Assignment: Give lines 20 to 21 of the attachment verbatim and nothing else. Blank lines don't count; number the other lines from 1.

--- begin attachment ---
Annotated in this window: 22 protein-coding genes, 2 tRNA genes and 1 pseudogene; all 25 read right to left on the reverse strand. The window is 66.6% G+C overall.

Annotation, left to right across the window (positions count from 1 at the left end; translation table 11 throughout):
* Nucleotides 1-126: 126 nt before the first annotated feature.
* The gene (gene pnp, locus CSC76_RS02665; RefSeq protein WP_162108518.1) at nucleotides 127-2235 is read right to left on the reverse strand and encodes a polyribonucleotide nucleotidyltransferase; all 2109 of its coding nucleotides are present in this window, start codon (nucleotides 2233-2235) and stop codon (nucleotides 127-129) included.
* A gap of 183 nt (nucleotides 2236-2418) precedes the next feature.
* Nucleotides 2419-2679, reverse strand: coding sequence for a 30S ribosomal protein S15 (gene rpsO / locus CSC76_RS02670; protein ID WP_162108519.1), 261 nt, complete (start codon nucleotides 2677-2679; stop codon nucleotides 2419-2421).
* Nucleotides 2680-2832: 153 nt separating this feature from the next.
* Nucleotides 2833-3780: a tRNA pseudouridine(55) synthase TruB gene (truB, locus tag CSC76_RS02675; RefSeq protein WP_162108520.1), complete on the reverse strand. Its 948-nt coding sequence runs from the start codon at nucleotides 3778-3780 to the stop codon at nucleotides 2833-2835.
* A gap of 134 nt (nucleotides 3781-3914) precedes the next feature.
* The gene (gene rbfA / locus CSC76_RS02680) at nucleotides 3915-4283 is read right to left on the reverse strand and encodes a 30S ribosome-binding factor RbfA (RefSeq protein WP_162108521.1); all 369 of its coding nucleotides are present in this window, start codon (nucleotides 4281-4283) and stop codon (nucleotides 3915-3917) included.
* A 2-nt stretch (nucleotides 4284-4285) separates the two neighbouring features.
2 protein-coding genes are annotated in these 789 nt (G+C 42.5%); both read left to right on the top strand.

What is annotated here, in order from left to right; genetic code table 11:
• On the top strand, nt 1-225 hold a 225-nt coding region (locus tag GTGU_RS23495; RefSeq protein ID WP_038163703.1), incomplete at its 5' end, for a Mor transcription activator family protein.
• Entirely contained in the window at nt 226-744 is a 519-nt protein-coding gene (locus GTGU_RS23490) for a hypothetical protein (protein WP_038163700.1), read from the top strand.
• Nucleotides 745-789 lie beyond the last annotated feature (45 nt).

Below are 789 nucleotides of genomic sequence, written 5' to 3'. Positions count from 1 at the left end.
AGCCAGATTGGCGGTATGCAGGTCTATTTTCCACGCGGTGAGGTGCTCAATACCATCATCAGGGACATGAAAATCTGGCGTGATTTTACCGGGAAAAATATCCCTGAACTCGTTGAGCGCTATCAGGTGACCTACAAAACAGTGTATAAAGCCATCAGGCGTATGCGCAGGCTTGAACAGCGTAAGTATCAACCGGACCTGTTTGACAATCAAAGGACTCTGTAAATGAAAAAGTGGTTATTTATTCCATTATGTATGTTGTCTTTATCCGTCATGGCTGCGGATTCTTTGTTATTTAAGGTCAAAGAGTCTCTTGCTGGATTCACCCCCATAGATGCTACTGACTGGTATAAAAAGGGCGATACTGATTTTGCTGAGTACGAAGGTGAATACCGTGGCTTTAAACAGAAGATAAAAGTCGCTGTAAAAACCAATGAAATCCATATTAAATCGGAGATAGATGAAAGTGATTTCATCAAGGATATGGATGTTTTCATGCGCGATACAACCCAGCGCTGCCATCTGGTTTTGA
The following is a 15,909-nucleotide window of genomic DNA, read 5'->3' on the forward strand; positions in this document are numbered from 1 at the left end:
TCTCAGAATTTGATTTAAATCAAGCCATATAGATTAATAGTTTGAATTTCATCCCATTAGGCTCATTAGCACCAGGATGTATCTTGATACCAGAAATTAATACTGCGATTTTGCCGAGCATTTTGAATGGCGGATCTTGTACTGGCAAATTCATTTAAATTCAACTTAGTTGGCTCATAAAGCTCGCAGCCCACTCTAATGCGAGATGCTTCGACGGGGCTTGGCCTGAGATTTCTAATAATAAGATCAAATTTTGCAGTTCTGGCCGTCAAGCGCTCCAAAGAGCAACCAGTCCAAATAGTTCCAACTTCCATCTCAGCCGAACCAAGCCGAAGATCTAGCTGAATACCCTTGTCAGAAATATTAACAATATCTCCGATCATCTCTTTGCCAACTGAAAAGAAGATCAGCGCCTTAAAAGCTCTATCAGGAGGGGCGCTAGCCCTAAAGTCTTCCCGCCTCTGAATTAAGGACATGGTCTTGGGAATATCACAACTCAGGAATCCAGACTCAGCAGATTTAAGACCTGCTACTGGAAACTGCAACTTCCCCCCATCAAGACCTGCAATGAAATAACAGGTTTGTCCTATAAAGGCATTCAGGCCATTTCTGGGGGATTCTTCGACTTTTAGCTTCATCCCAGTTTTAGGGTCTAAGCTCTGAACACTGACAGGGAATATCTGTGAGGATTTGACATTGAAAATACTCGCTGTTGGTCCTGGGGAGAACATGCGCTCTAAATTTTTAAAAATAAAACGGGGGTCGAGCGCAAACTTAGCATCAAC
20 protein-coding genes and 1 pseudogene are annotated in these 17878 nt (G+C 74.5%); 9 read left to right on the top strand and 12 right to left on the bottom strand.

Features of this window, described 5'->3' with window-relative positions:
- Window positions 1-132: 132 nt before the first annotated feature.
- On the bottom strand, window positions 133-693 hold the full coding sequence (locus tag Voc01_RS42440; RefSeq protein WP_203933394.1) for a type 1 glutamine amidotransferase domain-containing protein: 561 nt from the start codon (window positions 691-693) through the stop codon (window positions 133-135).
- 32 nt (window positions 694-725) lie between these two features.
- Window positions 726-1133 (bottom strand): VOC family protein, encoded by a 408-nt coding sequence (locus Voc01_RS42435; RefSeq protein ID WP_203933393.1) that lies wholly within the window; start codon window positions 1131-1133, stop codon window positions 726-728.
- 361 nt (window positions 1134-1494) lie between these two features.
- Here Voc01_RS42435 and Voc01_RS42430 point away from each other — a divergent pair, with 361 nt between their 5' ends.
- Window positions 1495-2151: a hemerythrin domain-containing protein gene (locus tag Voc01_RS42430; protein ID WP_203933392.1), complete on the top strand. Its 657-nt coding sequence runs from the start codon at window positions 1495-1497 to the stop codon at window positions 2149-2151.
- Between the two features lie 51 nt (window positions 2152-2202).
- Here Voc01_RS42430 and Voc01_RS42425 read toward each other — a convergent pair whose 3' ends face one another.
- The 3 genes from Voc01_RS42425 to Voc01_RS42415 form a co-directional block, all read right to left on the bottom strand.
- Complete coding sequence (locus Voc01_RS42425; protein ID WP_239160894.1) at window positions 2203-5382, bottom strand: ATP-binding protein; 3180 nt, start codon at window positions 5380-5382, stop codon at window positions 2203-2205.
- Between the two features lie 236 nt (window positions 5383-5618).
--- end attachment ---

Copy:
TCTCAGAATTTGATTTAAATCAAGCCATATAGATTAATAGTTTGAATTTCATCCCATTAGGCTCATTAGCACCAGGATGTATCTTGATACCAGAAATTAATACTGCGATTTTGCCGAGCATTTTGAATGGCGGATCTTGTACTGGCAAATTCATTTAAATTCAACTTAGTTGGCTCATAAAGCTCGCAGCCCACTCTAATGCGAGATGCTTCGACGGGGCTTGGCCTGAGATTTCTAATAATAAGATCAAATTTTGCAGTTCTGGCCGTCAAGCGCTCCAAAGAGCAACCAGTCCAAATAGTTCCAACTTCCATCTCAGCCGAACCAAGCCGAAGATCTAGCTGAATACCCTTGTCAGAAATATTAACAATATCTCCGATCATCTCTTTGCCAACTGAAAAGAAGATCAGCGCCTTAAAAGCTCTATCAGGAGGGGCGCTAGCCCTAAAGTCTTCCCGCCTCTGAATTAAGGACATGGTCTTGGGAATATCACAACTCAGGAATCCAGACTCAGCAGATTTAAGACCTGCTACTGGAAACTGCAACTTCCCCCCATCAAGACCTGCAATGAAATAACAGGTTTGTCCTATAAAGGCATTCAGGCCATTTCTGGGGGATTCTTCGACTTTTAGCTTCATCCCAGTTTTAGGGTCTAAGCTCTGAACACTGACAGGGAATATCTGTGAGGATTTGACATTGAAAATACTCGCTGTTGGTCCTGGGGAGAACATGCGCTCTAAATTTTTAAAAATAAAACGGGGGTCGAGCGCAAACTTAGCATCAAC
20 protein-coding genes and 1 pseudogene are annotated in these 17878 nt (G+C 74.5%); 9 read left to right on the top strand and 12 right to left on the bottom strand.